All of this secrecy only increased mystique surrounding Saudi Arabia, reinforcing in my mind the notion of the “last forbidden kingdom.” My imagination grew. I pictured myself in the abaya and shayla I would be required to wear. I wondered if I would have a run-in with the infamous mutawwa, the Saudi religious police. Always the curious traveler, I secretly hoped I would.

Déjà vu
Despite the mystery, my overall impression of Saudi was one of familiarity. The streets of Mecca reminded me places in the UAE: Al-Ain and Ras al-Khaimah. The landscape around Medina reminded me of Fujairah and the way to the Atlas Mountains in Morocco. But above all, Medina made me think of Jordan. Sometimes I had to remind myself that I was in Saudi, not Jordan. This was partly because our hotel was filled with busloads of Jordanian pilgrims.
There were surprises, too. We had a series of friendly, chatty Saudi taxi drivers who asked if we were enjoying our trip. They performed the role of tour guide and shattered any stereotype I may have had about Saudi men. One driver told me, “I like the American people. I like your President Obama.”

Another driver felt the need to tell me, “I hate Osama bin Laden. All Saudis hate Osama bin Laden.”  Good to know.

We spent most of our time in the holy city of Medina, a sleepy getaway town. According to the hotel brochure—as I had no guide or map of the city—the list of “significant sights” was a list of mosques—the Prophet’s Mosque, the first mosque in Islam, and seven mosques for the seven companions of the Prophet. (Peace be upon them all.)

In the days that I spent there, I did not encounter the “rich oil country” that Saudi Arabia is known as. The Saudi that I saw was more underprivileged and run-down that I had expected. (Granted, coming from Dubai, even Seattle and Paris look run down to me.) I did, however, get a few glimpses of upscale neighborhoods.

The Saudi women were more modest and less flashy than their Emirati counterparts. Along with the black abaya and shayla, many wore niqab. At first glance, they all looked the same. But if you steal a second look, the variations appear. One wears sandals, one spiky heels, another wears Converse All-Stars.

In a Medina Starbucks, the Arab woman at the next table declared that I was a “beautiful woman.” This was particularly uplifting as I was feeling old and invisible in my black shayla. I wanted to tell her, “And you, too!” but it felt insincere, as I could not see her face, only her eyes peeking out from behind her niqab.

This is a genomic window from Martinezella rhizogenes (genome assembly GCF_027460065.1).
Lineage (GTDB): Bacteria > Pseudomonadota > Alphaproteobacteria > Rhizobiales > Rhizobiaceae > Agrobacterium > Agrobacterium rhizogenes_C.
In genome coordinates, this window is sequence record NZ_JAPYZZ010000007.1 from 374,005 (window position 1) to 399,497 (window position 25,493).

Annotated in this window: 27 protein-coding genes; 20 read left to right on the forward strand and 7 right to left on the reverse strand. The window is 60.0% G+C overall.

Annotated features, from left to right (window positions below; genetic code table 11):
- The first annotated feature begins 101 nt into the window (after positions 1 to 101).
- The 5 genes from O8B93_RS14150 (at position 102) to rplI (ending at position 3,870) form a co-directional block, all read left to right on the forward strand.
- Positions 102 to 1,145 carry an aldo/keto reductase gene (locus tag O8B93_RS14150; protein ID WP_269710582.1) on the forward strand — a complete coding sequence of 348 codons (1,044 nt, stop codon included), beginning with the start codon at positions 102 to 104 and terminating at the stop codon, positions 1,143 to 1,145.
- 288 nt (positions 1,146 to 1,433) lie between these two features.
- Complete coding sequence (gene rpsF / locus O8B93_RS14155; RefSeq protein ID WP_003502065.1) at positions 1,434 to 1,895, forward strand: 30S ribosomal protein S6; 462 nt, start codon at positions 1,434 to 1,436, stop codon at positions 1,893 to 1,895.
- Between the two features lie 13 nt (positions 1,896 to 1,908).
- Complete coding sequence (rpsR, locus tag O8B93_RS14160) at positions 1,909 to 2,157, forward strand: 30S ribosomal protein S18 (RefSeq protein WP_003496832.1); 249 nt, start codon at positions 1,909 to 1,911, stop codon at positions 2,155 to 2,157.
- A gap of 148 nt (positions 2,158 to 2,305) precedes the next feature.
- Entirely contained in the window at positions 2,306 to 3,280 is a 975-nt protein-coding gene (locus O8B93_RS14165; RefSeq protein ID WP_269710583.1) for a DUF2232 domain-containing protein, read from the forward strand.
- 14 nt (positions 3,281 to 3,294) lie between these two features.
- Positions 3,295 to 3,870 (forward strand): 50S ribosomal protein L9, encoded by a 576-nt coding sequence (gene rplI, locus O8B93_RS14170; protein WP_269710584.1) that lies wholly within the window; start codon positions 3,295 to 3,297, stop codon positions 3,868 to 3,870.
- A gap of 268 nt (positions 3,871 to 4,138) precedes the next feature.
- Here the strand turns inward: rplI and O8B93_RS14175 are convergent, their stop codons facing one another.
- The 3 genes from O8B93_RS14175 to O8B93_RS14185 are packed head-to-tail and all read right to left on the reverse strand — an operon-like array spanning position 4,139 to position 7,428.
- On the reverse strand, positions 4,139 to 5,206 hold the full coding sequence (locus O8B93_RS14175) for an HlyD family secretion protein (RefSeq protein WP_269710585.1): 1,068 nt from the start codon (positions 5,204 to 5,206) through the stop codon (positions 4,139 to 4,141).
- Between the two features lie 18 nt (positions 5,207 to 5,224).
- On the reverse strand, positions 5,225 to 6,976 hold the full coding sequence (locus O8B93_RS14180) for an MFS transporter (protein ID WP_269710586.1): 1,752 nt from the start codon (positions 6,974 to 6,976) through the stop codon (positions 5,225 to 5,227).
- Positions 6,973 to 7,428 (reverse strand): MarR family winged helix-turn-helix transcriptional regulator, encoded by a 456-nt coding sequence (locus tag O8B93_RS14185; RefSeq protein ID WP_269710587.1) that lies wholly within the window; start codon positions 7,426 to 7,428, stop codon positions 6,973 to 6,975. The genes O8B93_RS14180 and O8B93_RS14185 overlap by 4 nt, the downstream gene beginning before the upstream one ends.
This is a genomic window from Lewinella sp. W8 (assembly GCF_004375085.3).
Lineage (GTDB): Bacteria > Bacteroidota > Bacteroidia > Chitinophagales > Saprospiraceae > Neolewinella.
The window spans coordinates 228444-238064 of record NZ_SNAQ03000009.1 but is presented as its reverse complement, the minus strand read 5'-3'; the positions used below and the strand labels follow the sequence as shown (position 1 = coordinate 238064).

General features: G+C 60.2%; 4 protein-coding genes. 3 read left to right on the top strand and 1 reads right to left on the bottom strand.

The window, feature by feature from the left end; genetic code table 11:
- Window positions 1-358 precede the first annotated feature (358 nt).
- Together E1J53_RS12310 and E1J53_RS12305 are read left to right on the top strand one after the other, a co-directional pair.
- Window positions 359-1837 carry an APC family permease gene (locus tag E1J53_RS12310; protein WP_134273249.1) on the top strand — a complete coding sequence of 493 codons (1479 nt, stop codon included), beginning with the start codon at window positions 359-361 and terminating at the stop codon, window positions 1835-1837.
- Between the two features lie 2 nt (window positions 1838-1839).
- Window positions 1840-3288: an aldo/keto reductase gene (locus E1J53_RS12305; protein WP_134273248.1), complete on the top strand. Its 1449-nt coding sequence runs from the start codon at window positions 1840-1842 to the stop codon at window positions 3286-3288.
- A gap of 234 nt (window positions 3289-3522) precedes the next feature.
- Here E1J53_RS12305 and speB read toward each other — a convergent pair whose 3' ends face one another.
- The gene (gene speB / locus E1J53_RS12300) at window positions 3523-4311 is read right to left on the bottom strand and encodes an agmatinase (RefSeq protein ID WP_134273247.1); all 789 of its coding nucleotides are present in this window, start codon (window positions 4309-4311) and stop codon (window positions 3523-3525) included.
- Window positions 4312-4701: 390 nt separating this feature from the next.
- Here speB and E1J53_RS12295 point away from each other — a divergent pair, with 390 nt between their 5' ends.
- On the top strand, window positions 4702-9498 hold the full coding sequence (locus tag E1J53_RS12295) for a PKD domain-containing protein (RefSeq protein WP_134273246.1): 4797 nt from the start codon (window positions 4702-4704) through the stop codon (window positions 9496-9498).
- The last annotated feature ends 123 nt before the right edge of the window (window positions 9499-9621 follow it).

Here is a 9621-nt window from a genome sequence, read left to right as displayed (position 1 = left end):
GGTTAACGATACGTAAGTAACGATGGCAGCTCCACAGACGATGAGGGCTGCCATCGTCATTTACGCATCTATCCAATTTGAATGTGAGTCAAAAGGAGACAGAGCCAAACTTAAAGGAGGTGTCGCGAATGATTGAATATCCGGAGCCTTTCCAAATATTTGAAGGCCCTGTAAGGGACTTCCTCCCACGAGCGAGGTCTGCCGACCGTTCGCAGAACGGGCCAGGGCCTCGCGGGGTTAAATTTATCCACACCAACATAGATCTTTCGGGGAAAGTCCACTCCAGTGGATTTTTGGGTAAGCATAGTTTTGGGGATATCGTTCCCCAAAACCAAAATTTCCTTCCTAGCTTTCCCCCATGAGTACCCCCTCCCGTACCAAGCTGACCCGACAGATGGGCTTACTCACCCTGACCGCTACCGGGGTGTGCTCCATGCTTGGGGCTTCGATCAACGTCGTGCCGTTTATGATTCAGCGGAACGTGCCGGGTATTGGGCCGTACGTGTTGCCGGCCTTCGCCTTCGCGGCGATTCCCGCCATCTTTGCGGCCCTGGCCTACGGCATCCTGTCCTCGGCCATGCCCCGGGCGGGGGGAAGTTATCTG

Saudi was not as strictly segregated as I had imagined. There was plenty of interaction between men and women. Saudi women needed to talk to men to order their cappuccino, buy clothing or do any kind of shopping. Everywhere I looked was a Saudi woman speaking to a man that was not her relative. Shocking!

Of course, Saudi Arabia does have its own wacky weird unusual qualities.

Unique Aspects to Saudi

  • I bought a TIME magazine, and later, I discovered the pages I wanted to read had been ripped out! (I much prefered the Emirati censors who merely black out offending images, but don’t rip out the whole page.)
  • Restaurants and cafés typically have two sections: Single men and Families. My husband and I spent a lot of time in the “Families Section” of Starbucks, where screens provided privacy to us caffeine-addicts. I also noted Starbucks’ trademark naked-mermaid logo was conspicuously absent from the signage.

  • Dressing rooms were non-existent. In the mall, I took a stack of clothing from the shop (based on the honor system apparently) and walked to the nearest restroom to try them on. Perhaps the idea of a woman undressing in a shop was too provocative.